Why didn’t I go for Windows?
In many ways, the relationship between iPhones and Androids is much like the one between MacBooks and Windows laptops. You have the locked-down yet efficient setup that Apple is known for pitted against the highly customizable team effort of Microsoft with partners like Dell, Lenovo, Razer, and more. One is easier to jump into, like the shallow end of a swimming pool, while the other takes more time and effort to customize exactly to your liking. Strangely enough, I love the power and simplicity of macOS in exactly the same way that I love the customization of Android, yet I’m instantly bored by iOS and annoyed with the weighty quirks of Windows.
Once you relearn all of the keyboard shortcuts, the swap to a MacBook Air is smooth sailing.
Honestly, I don’t think I’ve had any real issues bridging the gap between my steadfast commitment to Android phones and the MacBook Air. I can live without the seamless notifications because I didn’t already have them on my Windows laptop. I’m mostly here to enjoy the efficiency and power I didn’t have before. However, shifting from Windows to macOS came with one major hurdle — learning new keyboard shortcuts. When you rely on keyboard shortcuts almost all day, it can really slow you down when constantly pressing the wrong combinations. I’ve slowly come around to the new commands in the two weeks since having my MacBook Air, but the first few days were rocky, to say the least.
Thankfully, the M2 MacBook Air plays nicely with my existing Surface USB Hub, meaning I could pick up the old laptop and put the new one down without rearranging my desk. Yes, I had to swap to Apple’s MagSafe charging connector, but you can always use USB-C as a backup. My current USB hub also gets around the MacBook’s minimal selection of two USB-C ports, though I do have to trade it in and out for my SD card dongle when I need to download pictures — you win some, you lose some.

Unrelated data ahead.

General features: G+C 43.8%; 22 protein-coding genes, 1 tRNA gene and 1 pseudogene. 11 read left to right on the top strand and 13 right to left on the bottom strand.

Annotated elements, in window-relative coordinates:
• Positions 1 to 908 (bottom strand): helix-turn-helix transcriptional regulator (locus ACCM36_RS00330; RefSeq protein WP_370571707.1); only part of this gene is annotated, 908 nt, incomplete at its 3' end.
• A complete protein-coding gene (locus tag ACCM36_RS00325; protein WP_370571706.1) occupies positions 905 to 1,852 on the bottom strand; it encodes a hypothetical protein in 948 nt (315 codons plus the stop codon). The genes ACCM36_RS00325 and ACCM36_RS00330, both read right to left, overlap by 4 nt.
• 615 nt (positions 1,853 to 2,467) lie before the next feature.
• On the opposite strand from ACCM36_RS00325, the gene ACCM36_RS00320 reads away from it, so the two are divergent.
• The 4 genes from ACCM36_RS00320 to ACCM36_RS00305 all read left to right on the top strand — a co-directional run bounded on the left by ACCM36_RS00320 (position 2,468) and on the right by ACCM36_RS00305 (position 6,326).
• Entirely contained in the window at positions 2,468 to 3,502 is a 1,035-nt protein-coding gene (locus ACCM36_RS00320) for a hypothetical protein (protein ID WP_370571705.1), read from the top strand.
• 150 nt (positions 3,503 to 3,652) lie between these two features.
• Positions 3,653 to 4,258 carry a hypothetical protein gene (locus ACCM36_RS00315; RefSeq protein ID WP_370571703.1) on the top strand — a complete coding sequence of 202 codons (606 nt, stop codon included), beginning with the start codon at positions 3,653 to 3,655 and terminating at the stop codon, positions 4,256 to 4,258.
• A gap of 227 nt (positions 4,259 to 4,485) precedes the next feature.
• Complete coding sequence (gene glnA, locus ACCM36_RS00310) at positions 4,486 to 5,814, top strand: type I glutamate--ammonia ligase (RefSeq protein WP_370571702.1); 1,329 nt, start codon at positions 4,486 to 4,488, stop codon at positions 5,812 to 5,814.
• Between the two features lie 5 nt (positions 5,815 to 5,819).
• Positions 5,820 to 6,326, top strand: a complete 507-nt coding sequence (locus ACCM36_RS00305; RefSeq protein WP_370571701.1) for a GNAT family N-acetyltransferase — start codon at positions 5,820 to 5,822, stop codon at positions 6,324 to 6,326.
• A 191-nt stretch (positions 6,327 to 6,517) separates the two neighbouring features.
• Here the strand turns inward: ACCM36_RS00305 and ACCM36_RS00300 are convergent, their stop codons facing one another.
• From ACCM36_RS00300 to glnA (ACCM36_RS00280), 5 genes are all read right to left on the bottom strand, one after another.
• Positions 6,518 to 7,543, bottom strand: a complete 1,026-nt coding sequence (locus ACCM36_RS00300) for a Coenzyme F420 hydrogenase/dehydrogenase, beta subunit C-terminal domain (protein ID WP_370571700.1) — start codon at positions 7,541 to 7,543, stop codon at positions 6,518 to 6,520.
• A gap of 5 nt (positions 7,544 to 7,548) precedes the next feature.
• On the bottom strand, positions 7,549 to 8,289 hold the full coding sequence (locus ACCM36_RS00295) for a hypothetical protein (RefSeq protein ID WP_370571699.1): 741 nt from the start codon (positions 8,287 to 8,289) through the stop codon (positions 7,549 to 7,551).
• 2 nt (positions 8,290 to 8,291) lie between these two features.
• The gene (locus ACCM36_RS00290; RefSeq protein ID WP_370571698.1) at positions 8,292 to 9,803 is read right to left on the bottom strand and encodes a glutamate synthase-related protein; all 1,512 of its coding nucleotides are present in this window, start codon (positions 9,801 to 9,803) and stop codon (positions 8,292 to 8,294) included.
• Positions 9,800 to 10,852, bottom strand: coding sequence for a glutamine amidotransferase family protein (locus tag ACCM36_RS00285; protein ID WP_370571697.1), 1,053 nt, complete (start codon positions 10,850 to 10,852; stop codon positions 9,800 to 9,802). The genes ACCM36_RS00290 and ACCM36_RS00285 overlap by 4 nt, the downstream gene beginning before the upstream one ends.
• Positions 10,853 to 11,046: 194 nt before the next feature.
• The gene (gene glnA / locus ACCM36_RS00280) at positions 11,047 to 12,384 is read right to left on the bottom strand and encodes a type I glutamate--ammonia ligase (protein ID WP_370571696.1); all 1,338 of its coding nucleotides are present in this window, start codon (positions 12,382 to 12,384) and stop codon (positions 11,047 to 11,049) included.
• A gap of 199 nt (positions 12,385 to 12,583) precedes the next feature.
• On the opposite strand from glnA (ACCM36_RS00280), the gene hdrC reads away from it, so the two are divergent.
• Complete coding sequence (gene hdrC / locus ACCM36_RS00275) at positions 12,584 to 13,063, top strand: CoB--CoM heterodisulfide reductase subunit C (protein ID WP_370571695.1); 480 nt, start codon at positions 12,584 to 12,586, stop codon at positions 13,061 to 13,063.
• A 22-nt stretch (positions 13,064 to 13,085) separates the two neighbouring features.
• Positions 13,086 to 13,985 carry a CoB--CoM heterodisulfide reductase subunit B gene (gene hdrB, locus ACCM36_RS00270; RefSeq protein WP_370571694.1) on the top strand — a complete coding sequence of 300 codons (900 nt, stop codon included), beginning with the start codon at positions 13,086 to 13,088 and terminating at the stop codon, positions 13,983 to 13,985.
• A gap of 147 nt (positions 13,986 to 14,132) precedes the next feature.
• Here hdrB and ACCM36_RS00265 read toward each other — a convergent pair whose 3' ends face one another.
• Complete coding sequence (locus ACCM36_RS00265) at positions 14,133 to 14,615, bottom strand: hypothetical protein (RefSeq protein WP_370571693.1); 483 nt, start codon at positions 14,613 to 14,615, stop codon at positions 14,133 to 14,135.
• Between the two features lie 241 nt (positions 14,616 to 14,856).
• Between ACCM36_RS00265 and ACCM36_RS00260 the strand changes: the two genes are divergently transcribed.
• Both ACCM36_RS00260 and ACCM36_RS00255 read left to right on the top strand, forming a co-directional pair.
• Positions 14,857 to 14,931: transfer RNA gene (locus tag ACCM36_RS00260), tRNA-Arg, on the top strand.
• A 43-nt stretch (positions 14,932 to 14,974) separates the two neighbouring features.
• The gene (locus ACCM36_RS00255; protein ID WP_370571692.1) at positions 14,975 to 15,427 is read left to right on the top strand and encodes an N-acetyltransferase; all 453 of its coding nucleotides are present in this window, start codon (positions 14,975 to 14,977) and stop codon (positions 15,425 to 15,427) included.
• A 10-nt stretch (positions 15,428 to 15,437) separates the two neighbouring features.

Do you cross ecosystems? (Android and macOS, iOS and Windows)
At the end of the day, running both Android and a MacBook Air is no more challenging than bringing any other alien platform into a pre-existing ecosystem. You have to give up a few of the creature comforts you’d have going full Apple, but until Google delivers a Pixel laptop, I’m fine with navigating some incompatibility issues, especially when the MacBook is easily the most welcoming toward Android users of any Apple product… not that that’s saying much. Of course, I could’ve gone for a nice Samsung Galaxy laptop and enjoyed all the interoperability of cross-platform One UI from phone to laptop, but as someone who has to frequently jump between Android phones from various different brands (see: the pictured Motorola Razr Plus I just got done reviewing), the advantages are fairly moot.
I’m ultimately glad that I’ve allowed this particular Apple device into my mobile ecosystem, and I don’t miss my jet engine laptop fans in the slightest.